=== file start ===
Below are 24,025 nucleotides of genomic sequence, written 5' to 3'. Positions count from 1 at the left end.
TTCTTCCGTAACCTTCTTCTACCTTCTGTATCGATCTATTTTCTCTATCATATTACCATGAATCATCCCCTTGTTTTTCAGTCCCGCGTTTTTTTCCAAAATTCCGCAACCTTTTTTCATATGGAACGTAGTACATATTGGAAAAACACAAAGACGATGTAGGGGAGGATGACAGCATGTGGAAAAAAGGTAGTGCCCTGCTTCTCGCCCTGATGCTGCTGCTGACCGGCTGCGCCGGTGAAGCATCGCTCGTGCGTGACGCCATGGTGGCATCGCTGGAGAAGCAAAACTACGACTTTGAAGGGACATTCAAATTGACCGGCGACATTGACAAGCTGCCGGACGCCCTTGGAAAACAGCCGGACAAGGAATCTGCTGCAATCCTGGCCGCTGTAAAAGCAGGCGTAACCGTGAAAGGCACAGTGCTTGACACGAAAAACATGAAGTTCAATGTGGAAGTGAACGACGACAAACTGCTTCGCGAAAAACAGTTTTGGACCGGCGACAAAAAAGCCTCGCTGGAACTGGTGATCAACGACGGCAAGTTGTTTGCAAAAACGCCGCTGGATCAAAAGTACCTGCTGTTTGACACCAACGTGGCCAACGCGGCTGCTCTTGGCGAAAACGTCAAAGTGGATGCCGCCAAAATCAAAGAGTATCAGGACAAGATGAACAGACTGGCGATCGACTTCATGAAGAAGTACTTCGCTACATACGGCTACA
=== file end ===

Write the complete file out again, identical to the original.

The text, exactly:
Below are 24,025 nucleotides of genomic sequence, written 5' to 3'. Positions count from 1 at the left end.
TTCTTCCGTAACCTTCTTCTACCTTCTGTATCGATCTATTTTCTCTATCATATTACCATGAATCATCCCCTTGTTTTTCAGTCCCGCGTTTTTTTCCAAAATTCCGCAACCTTTTTTCATATGGAACGTAGTACATATTGGAAAAACACAAAGACGATGTAGGGGAGGATGACAGCATGTGGAAAAAAGGTAGTGCCCTGCTTCTCGCCCTGATGCTGCTGCTGACCGGCTGCGCCGGTGAAGCATCGCTCGTGCGTGACGCCATGGTGGCATCGCTGGAGAAGCAAAACTACGACTTTGAAGGGACATTCAAATTGACCGGCGACATTGACAAGCTGCCGGACGCCCTTGGAAAACAGCCGGACAAGGAATCTGCTGCAATCCTGGCCGCTGTAAAAGCAGGCGTAACCGTGAAAGGCACAGTGCTTGACACGAAAAACATGAAGTTCAATGTGGAAGTGAACGACGACAAACTGCTTCGCGAAAAACAGTTTTGGACCGGCGACAAAAAAGCCTCGCTGGAACTGGTGATCAACGACGGCAAGTTGTTTGCAAAAACGCCGCTGGATCAAAAGTACCTGCTGTTTGACACCAACGTGGCCAACGCGGCTGCTCTTGGCGAAAACGTCAAAGTGGATGCCGCCAAAATCAAAGAGTATCAGGACAAGATGAACAGACTGGCGATCGACTTCATGAAGAAGTACTTCGCTACATACGGCTACA